This Program Project renewal seeks to build upon the success of the first cycle, where many exciting discoveries were made regarding gene expression in peripheral blood of children with Juvenile Idiopathic Arthritis (JIA). This proposal takes advantage of significant investments made in the first cycle that produced valuable resources for further studies, including a large gene expression dataset, a substantial collection of biological samples (DNA, RNA, whole blood for RNA, peripheral blood mononuclear cells (PBMC) for RNA, plasma, and serum), and a well-developed infrastructure for sample collection and analysis. Among the most important findings of the first cycle was identification of gene expression "signatures" that indicated heterogeneity among and within several JIA subtypes. These signatures may not only contribute to redefining JIA categories by offering molecular phenotypes, but also may provide insight into fundamental pathobiological processes in JIA, with potential implications for differential responses to treatments, and novel links to understanding genetic susceptibility to JIA. For example, a "T Cell Signature" expressed in many older polyarticular JIA patients appears to predict inadequate responses to methotrexate, and it is also associated with increased expression of putative JIA susceptibility loci. The four projects proposed in this renewal synergistically approach important questions regarding gene expression in JIA that have been raised by findings in the first cycle;leveraging data, samples and infrastructure developed in the first cycle. In Project 1, Dr. Griffin will investigate cellular pathobiology associated with three gene expression signatures identified in polyarticular and oligoarticular JIA. In Project 2, Dr. Lovell will investigate the relationship of these signatures with clinical responses to methotrexate and anti-TNF biologies, as well as determine if PBMC gene expression profiling can help guide withdrawal of anti-TNF agents from patients in remission on medication. In Project 3, Dr. Thompson will investigate genetic susceptibility loci that have remarkable connections to gene expression differences in JIA. In Project 4, Dr. Grom will use gene expression profiling to study pathobiology of monomyelocytoid cells in systemic-onset JIA. All four projects will be supported by Administrative (Dr. Glass), Tissue (Dr. Thompson), and Informatics (Dr. Wagner) Cores that will facilitate efficient and effective use of resources. Gene expression profiling offers a molecular approach for advancing knowledge of pathobiology, clinical outcomes and genetic associations in JIA, with discoveries made in this Program Project having the potential to dramatically improve diagnosis and management of JIA.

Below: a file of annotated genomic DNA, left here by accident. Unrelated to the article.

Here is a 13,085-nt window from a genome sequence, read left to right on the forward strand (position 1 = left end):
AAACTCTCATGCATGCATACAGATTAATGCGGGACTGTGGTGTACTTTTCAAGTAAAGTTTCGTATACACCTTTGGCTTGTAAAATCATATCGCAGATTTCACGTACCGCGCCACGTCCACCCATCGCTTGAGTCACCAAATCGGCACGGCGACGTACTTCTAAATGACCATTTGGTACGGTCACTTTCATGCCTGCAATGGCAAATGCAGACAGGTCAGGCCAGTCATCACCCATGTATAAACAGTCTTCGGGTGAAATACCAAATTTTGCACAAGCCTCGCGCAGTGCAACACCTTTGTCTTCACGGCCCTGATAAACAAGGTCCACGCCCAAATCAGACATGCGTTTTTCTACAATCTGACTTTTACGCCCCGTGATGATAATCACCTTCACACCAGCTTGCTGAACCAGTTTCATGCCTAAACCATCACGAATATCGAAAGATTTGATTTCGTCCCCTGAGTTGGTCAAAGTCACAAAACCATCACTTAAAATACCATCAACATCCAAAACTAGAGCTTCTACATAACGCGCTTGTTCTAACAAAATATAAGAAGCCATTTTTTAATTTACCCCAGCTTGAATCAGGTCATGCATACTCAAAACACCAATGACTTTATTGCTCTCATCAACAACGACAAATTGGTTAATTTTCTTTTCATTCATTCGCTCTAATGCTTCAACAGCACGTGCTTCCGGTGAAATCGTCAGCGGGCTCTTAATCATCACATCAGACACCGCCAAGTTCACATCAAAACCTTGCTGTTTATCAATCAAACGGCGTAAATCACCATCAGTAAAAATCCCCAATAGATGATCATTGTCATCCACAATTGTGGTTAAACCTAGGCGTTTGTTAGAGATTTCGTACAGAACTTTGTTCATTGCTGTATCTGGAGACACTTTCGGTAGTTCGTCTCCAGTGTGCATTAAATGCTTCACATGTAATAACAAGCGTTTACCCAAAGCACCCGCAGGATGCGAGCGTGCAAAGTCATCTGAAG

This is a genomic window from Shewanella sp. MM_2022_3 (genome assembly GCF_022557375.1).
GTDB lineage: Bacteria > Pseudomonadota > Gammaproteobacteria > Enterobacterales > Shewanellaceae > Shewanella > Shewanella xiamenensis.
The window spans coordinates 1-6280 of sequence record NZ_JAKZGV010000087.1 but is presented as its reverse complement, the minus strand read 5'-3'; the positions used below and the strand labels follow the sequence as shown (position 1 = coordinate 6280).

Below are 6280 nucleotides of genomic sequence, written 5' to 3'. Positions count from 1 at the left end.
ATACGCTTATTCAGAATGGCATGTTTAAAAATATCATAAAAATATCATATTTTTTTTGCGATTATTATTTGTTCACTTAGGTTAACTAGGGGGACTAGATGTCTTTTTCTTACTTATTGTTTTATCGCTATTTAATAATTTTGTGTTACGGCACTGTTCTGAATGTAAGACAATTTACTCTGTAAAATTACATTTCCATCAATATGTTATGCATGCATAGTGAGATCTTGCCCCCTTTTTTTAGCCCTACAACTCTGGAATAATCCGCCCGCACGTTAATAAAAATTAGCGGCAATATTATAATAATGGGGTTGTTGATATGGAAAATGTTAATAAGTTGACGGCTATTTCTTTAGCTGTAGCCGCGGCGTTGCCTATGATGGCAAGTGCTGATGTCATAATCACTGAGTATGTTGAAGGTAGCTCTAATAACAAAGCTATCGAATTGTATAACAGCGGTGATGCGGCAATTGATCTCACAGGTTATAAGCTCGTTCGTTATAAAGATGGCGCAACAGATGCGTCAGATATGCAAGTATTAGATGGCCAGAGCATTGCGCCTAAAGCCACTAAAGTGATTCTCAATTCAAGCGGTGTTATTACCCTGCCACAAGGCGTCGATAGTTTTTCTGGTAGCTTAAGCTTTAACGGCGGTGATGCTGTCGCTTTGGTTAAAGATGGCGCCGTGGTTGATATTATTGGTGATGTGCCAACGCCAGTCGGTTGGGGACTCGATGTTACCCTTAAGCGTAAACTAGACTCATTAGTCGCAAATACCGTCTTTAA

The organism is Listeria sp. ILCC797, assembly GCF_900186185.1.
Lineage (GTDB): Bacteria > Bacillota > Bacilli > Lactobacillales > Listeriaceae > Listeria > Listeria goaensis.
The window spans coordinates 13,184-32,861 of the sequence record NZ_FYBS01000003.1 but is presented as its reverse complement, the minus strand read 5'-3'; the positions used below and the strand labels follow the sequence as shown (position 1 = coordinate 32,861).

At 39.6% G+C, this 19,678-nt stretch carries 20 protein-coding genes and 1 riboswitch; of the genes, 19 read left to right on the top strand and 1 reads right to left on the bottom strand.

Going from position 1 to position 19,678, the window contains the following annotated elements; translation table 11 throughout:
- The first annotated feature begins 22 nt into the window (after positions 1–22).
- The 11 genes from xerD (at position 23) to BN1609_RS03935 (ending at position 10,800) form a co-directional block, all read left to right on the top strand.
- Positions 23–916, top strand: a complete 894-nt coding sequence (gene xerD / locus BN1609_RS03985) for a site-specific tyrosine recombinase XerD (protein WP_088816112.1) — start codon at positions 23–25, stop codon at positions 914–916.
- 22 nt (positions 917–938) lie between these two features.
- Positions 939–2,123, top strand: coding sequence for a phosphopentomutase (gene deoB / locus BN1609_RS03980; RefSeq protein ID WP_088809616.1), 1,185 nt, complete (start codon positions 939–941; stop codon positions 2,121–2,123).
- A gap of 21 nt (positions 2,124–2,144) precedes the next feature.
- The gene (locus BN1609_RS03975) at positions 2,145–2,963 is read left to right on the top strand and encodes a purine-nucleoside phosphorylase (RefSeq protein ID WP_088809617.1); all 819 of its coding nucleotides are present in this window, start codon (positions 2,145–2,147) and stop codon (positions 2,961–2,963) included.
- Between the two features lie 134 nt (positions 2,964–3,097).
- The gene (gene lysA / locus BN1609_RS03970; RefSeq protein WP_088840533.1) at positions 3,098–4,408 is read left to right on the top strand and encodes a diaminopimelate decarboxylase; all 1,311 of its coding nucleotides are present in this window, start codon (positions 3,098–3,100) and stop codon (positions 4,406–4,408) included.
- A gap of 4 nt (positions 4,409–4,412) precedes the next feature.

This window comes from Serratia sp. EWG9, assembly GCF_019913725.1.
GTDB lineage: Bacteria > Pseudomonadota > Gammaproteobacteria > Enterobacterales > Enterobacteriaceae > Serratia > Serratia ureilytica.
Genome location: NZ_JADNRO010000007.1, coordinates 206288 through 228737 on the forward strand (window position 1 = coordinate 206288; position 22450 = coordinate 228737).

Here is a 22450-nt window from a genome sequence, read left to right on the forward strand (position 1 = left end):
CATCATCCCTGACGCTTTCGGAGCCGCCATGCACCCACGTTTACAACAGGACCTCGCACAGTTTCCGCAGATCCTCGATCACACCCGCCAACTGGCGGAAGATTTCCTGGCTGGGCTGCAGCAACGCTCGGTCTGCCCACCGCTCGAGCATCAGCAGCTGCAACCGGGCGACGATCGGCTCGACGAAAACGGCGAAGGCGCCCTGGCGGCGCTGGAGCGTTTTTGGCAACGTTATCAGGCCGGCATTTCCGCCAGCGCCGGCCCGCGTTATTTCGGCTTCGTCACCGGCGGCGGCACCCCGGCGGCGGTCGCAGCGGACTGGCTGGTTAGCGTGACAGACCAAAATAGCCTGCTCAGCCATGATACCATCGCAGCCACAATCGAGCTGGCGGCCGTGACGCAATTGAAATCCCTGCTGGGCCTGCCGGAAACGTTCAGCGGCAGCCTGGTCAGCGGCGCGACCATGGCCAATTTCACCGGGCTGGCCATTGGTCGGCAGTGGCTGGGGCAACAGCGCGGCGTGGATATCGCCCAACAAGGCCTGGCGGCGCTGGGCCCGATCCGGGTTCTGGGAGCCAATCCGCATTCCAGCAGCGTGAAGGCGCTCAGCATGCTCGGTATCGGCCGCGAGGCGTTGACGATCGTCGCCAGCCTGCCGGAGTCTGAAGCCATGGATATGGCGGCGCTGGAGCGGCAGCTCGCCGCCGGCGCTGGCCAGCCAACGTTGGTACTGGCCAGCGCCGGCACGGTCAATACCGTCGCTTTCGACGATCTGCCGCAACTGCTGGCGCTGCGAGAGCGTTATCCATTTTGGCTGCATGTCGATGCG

National Institute of Health (NIH)
National Institute of Arthritis and Musculoskeletal and Skin Diseases (NIAMS)
Research Program Projects (P01)
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Special Emphasis Panel (ZAR1-HL (M2))
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Wang, Yan Z
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Cincinnati Children's Hospital Medical Center
United States
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